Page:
De Blasio denounces suit from New Jersey over homeless relocations

Mayor Bill de Blasio has been challenged in federal court by his Newark counterpart, Ras Baraka, regarding a homeless relocation program. (Michael Appleton/Mayoral Photography Office/Flickr)

Mayor Bill de Blasio denounced a federal lawsuit launched against his administration by the city of Newark on Tuesday that claimed his administration is exporting homeless residents to the Garden State without caring about where they wind up living.

The city of Newark is attempting to stop the de Blasio administration’s Special One-Time Assistance program, claiming that promises of paying a year’s worth of rent up front lure many homeless New Yorkers into moving into subpar living conditions on the other side of the Hudson River.

De Blasio, however, sees Newark Mayor Ras Baraka’s lawsuit as a deflection away from the human element of resolving homelessness, as he explained during his Monday appearance on NY1’s Inside City Hall. He did not acknowledge the facet of the lawsuit which alleges families are forced to accept unsafe living conditions.

The suit filed Monday in Newark federal court claims the city failed to inspect apartments before placing people.

“First of all, we’re dealing with a homeless crisis that’s a human reality. These are human beings who we are trying to help not be on the street and not be in shelter and have some kind of better life,” de Blasio said. “Whenever we’re trying to help people in need, we want to make sure that their circumstance is appropriate and this is something that’s been always a challenge to make sure you’re getting what you expect to get for those rental vouchers and make sure things are handled right. So we want that and that’s something we would want to work with Newark on productively to resolve.”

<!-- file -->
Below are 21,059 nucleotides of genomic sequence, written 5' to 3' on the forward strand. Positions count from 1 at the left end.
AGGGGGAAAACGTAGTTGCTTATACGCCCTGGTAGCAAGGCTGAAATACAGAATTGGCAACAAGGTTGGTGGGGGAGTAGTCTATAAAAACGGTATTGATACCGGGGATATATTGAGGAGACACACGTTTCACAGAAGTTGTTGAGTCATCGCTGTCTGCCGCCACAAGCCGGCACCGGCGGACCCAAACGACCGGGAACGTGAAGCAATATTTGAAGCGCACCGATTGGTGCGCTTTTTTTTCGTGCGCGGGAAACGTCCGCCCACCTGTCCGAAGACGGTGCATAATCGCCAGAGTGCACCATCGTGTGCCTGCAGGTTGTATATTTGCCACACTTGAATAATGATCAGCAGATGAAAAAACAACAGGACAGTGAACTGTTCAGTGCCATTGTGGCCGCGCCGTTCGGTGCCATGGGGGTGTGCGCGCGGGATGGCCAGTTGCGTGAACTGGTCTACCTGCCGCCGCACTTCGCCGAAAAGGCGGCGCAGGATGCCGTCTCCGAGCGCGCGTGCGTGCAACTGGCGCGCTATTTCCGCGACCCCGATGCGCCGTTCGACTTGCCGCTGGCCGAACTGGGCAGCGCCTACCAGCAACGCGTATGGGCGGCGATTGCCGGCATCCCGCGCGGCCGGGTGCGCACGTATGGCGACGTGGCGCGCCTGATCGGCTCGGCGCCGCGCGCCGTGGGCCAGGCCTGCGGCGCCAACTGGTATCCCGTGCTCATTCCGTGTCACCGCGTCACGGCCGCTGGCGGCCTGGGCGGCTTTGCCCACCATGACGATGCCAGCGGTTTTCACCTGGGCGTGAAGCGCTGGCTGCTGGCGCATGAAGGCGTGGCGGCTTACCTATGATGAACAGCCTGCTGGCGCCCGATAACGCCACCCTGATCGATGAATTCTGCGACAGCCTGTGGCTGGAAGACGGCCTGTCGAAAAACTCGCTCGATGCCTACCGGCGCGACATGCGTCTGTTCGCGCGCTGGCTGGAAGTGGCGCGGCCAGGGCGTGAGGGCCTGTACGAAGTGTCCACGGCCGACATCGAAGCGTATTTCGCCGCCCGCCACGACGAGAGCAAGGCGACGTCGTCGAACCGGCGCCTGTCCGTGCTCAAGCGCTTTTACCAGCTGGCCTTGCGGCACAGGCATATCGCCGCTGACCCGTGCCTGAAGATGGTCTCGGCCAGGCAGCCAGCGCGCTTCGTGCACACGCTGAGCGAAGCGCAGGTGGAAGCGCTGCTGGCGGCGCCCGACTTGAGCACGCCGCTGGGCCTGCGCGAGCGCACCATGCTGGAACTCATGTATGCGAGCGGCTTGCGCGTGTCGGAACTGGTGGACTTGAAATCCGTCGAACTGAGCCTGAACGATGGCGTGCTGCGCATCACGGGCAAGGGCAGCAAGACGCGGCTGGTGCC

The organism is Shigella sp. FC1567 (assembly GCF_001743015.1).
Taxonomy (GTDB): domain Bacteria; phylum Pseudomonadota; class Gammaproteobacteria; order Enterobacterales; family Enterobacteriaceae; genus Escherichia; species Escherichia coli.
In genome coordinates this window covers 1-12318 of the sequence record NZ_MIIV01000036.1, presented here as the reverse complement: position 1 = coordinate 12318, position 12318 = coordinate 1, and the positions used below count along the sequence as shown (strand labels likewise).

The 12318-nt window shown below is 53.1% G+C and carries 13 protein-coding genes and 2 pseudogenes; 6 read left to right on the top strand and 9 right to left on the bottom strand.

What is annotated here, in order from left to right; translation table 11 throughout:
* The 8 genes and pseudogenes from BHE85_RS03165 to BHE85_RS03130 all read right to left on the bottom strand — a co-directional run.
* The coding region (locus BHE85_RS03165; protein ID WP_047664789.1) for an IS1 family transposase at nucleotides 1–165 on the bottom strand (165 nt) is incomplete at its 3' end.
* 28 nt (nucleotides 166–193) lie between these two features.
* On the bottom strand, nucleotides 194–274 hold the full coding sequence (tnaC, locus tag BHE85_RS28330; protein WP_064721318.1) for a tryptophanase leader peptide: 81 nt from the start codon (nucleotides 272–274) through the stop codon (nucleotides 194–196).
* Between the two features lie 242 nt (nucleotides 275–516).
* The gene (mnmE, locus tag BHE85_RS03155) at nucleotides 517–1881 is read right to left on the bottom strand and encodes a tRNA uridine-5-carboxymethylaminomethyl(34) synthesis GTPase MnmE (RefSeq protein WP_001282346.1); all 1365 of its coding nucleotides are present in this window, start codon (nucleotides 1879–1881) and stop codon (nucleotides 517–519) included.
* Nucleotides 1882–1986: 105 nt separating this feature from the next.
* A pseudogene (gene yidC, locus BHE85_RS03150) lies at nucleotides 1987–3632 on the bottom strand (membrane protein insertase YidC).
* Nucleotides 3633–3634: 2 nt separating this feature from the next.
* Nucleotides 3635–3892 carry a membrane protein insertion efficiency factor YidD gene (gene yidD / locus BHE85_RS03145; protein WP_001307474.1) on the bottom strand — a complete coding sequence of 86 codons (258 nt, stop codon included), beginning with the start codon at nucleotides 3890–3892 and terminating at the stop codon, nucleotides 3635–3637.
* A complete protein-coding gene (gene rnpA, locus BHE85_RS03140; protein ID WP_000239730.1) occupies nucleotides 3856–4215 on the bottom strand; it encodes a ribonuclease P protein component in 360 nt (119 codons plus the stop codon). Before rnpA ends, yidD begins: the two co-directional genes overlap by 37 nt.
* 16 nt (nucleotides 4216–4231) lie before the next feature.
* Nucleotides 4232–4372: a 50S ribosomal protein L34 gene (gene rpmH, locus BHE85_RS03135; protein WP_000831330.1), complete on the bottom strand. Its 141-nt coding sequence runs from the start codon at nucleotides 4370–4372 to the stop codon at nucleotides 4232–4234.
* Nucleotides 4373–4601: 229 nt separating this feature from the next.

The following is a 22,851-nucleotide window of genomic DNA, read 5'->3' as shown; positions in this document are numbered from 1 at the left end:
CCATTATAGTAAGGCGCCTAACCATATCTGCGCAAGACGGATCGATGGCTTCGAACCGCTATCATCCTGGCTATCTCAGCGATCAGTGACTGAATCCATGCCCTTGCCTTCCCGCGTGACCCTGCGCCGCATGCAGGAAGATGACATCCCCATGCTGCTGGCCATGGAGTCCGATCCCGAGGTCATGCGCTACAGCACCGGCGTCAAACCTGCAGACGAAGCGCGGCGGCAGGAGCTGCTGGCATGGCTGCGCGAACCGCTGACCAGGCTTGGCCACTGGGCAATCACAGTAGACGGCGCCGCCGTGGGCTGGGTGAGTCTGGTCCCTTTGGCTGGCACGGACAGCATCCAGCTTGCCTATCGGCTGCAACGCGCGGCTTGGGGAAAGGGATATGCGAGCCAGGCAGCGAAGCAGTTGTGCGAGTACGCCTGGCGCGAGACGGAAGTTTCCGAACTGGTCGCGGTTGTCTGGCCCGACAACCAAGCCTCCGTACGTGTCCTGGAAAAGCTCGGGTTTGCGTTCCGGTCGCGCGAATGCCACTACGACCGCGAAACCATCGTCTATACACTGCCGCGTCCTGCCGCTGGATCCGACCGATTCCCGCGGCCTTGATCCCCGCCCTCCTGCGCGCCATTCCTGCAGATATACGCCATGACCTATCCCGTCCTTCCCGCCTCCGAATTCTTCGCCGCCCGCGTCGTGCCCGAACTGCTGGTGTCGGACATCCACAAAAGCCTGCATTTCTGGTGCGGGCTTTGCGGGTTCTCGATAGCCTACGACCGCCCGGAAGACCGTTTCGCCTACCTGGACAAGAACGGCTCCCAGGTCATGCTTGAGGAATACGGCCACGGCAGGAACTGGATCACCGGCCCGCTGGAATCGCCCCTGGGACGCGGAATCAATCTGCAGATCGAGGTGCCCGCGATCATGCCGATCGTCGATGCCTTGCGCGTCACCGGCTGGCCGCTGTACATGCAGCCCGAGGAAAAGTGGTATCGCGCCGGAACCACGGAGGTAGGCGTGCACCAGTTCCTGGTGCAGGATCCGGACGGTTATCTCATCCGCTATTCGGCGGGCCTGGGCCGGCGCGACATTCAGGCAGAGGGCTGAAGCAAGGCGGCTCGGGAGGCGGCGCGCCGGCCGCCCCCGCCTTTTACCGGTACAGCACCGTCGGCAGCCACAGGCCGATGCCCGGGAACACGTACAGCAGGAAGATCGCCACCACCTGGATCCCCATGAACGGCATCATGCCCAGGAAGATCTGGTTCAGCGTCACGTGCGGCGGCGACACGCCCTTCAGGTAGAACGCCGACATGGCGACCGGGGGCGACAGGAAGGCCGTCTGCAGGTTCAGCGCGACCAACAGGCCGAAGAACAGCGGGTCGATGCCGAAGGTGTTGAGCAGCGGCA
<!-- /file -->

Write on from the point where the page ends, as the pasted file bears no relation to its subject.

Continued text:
De Blasio added that cities such as Newark are often the only choice for voucher recipients as many landlords in the city do not accept them.

“We know the problem in New York City increasingly is even when people have vouchers there’s no place to use them,” de Blasio continued.

In response to de Blasio’s comments, Mark Di Ionno, interim director of communications for the city of Newark, said the two will meet in person — and until then, no public statements will be made on their part.

“At this point, Mayor Baraka and Mayor DeBlasio are making plans to meet to discuss the situation,” Di Ionno said. “The date is undetermined and Mayor Baraka would like to withhold any comment until after that meeting takes place.” 

Giselle Routhier, policy director at Coalition for the Homeless, criticized both city administrations with the argument that a solution to the crisis begins and ends within city limits.

“New York City is not doing enough to provide homeless families with affordable housing in the five boroughs, nor is it giving enough long-term support to the families who are moving to Newark and elsewhere,” said Routhier. “The lack of affordable housing is a regional as well as a national crisis, and municipalities need to work together to solve it rather than dehumanizing those affected by it. Homeless families should not be caught in the middle of municipal bickering. Both cities need to increase the affordable housing supply for low-income and homeless families.”

Meanwhile, the fight in Albany for better tenant protections continues.

Mark Hallum